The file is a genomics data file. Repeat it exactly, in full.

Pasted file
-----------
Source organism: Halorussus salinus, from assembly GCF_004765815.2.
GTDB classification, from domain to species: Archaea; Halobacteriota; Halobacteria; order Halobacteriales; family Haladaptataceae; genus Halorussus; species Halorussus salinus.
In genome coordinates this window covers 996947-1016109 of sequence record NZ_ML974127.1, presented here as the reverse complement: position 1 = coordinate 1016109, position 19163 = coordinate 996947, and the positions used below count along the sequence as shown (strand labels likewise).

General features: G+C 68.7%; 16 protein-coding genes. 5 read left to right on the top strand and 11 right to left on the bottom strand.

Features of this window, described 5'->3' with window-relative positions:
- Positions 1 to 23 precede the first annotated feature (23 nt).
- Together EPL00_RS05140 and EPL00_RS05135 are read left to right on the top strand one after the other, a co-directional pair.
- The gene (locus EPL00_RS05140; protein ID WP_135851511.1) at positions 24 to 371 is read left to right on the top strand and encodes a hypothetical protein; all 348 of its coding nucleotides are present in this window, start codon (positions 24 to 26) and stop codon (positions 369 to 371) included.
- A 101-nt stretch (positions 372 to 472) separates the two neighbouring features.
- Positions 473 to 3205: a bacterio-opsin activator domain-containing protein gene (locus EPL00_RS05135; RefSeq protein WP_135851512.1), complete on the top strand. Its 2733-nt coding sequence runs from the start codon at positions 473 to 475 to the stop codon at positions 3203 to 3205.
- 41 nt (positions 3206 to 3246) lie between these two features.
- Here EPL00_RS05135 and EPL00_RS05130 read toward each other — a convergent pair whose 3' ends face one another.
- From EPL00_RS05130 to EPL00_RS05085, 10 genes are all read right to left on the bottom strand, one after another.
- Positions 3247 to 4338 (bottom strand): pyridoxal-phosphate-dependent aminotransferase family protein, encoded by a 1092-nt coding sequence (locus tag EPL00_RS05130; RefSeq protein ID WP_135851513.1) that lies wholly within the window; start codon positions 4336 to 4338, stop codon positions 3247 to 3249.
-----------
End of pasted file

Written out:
Source organism: Halorussus salinus, from assembly GCF_004765815.2.
GTDB classification, from domain to species: Archaea; Halobacteriota; Halobacteria; order Halobacteriales; family Haladaptataceae; genus Halorussus; species Halorussus salinus.
In genome coordinates this window covers 996947-1016109 of sequence record NZ_ML974127.1, presented here as the reverse complement: position 1 = coordinate 1016109, position 19163 = coordinate 996947, and the positions used below count along the sequence as shown (strand labels likewise).

General features: G+C 68.7%; 16 protein-coding genes. 5 read left to right on the top strand and 11 right to left on the bottom strand.

Features of this window, described 5'->3' with window-relative positions:
- Positions 1 to 23 precede the first annotated feature (23 nt).
- Together EPL00_RS05140 and EPL00_RS05135 are read left to right on the top strand one after the other, a co-directional pair.
- The gene (locus EPL00_RS05140; protein ID WP_135851511.1) at positions 24 to 371 is read left to right on the top strand and encodes a hypothetical protein; all 348 of its coding nucleotides are present in this window, start codon (positions 24 to 26) and stop codon (positions 369 to 371) included.
- A 101-nt stretch (positions 372 to 472) separates the two neighbouring features.
- Positions 473 to 3205: a bacterio-opsin activator domain-containing protein gene (locus EPL00_RS05135; RefSeq protein WP_135851512.1), complete on the top strand. Its 2733-nt coding sequence runs from the start codon at positions 473 to 475 to the stop codon at positions 3203 to 3205.
- 41 nt (positions 3206 to 3246) lie between these two features.
- Here EPL00_RS05135 and EPL00_RS05130 read toward each other — a convergent pair whose 3' ends face one another.
- From EPL00_RS05130 to EPL00_RS05085, 10 genes are all read right to left on the bottom strand, one after another.
- Positions 3247 to 4338 (bottom strand): pyridoxal-phosphate-dependent aminotransferase family protein, encoded by a 1092-nt coding sequence (locus tag EPL00_RS05130; RefSeq protein ID WP_135851513.1) that lies wholly within the window; start codon positions 4336 to 4338, stop codon positions 3247 to 3249.